Watch Your Back…

Things you should know about what’s happening in the Cyber World


Facebook takes it on the chin again

Unfortunately for Facebook, there’s more bad news. The BBC’s Russian cyber investigation team recently uncovered a group of cyber criminals selling private messages of more than 81,000 Facebook users. They also claim to have personal information belonging to several million users. The information stolen includes holiday photos and videos, private messages, email addresses and sensitive private information.

Mostly affected are accounts from the Ukraine, Russia, the United States, England and Brazil. Originally the hackers posted an ad selling this information for ten cents per account. The online ad has since been shut down.

Facebook spokespersons are claiming it’s not a Facebook security issue; rather hackers are taking advantage of malicious browser extensions (malware that attaches itself to a browser such as Internet Explorer and once running, performs bad things) that permit the illegal data extraction.

Yet another lesson for all of us – don’t post any personal information if it’s not necessary anywhere on the Internet. This includes photos that you consider personal and only wish to share with a few others. Here’s a good rule of thumb: Don’t post anything online that you wouldn’t want used to steal from you or that you would want your grandmother to see or read.

Apple has its own woes

Apple has just released its new iOS version for the iPhone, iOS 12.1. Within hours after the release hackers found a way to see all the contact information from a locked iPhone. The hacker needs only to call your phone, change the call to Facetime, select “Add Person” and then select the “+” icon to access your entire contact list. This will only work if both phones are iPhones.

For iPhone users, it might be a good idea to pass on the latest upgrade and wait for Apple to patch this leak.

Virtual Credit Cards

The concept of virtual credit cards was created in an effort to make online purchases more secure for both individuals and businesses. The important thing to note is virtual credit cards can be used for online purchases only.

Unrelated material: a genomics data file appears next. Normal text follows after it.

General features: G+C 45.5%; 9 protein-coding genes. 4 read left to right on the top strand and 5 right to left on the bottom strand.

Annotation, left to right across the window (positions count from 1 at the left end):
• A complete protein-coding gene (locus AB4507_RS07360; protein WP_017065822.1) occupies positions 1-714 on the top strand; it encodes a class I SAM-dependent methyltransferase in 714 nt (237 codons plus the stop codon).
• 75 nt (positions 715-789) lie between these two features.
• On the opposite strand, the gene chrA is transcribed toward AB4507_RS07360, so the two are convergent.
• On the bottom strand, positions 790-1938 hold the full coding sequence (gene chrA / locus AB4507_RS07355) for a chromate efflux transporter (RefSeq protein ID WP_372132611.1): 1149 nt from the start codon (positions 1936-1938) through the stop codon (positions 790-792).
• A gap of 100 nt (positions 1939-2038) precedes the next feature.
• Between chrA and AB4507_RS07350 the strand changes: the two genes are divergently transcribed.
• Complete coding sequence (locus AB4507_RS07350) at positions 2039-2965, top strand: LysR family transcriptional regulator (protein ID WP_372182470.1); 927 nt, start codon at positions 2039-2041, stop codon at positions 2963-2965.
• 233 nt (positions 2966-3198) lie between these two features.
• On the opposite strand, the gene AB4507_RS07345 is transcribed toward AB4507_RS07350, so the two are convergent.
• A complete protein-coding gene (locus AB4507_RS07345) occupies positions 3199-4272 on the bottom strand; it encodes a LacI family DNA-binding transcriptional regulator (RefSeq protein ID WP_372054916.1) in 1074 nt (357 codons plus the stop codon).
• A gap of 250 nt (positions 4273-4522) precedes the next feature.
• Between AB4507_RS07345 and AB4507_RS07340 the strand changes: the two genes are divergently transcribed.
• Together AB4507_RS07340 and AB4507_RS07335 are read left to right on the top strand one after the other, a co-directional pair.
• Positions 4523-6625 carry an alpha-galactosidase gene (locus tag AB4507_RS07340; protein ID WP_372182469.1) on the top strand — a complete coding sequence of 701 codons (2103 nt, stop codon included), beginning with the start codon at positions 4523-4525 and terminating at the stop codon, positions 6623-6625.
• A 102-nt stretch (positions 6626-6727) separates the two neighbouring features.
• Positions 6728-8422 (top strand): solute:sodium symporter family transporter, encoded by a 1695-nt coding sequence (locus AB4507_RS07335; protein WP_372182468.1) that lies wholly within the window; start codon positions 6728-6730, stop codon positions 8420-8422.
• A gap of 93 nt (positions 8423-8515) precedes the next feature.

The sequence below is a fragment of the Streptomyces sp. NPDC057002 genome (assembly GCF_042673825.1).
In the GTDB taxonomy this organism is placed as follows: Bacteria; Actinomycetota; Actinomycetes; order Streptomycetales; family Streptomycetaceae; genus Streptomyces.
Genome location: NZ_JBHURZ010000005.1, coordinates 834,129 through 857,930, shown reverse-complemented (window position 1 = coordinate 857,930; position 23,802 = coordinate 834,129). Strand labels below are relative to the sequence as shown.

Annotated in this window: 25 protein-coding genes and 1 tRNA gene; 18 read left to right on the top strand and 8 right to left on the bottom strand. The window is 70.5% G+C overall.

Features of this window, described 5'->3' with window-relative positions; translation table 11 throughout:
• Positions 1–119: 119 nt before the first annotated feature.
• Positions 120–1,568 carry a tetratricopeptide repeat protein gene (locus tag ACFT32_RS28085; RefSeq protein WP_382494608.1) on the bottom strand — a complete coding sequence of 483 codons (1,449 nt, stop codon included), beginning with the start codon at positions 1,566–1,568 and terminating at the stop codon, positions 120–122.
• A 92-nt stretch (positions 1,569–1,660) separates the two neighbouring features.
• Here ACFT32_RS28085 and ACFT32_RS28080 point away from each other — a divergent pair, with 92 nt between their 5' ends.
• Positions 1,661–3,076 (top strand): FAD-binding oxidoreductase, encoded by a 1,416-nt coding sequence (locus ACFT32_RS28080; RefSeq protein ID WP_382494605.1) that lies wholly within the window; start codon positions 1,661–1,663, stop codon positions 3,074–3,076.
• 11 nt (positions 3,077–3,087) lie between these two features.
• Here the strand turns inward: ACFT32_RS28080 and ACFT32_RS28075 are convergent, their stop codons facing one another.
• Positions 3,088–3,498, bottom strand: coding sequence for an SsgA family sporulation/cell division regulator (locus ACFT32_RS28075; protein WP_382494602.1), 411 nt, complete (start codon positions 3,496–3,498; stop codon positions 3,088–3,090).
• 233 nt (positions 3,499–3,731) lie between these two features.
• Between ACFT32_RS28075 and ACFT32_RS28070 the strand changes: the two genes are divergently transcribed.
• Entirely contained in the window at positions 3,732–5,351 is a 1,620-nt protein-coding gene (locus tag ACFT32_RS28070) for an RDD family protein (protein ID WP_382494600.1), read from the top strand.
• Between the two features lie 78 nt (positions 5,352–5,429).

Credit card companies created embedded chips to make cards more secure in an effort to stop the cloning of credit cards. And it’s true – credit cards with embedded chips are more secure than those that do not have embedded chips. However, since criminals are known to take the path of least resistance, they have focused their attention to online hacking to obtain credit card information for online purchases. Here’s a few large retailers who have been hacked since January of this year: Orbitz Travel, Best Buy, Delta Airlines, Panera Bread and Under Armour.

Virtual credit cards add another layer of security. While you still have a unique credit card number that does not change, a virtual credit card has its number randomly generated which changes every time you use your real credit account number. This works in a similar fashion to the chip technology. When you use slip your credit card into the chip reader at your local Starbucks, the coffee seller receives a one-time use number (known as a token) that is nothing like your credit card number. Every time you use your credit card chip, the token changes. In the event someone obtains your card number (from a breach) and tries to clone the card it won’t work because the unique token is only good for the single purchase. That said, virtual credit cards work in a similar fashion. Since temporary (token) account numbers are used during an online purchase, if a hacker gets your virtual card number, it’s useless and your real credit card number is safe.

Some credit card companies offer different options. Some companies will change the virtual credit card number after each use while some will permit you to continue using the same number. In the event you find that number was hacked, you notify the credit card company and the virtual number is changed immediately. This does not affect your actual credit card number – it’s still secure – and you don’t have to cancel the card and wait to receive a new one.

One thing to consider – since this is a new concept – it may be difficult to return your online purchase and get a refund since most companies must refund your money to the same account number used to make the purchase.

Putting it all together

The use of virtual credit cards is a step in the right direction for online purchases. However, you still need to remain vigilant. Although this is a win for the good guys, we have to remember there are very smart people out there who have little or no conscience and who will continue to work tirelessly to steal your money. Be safe out there.

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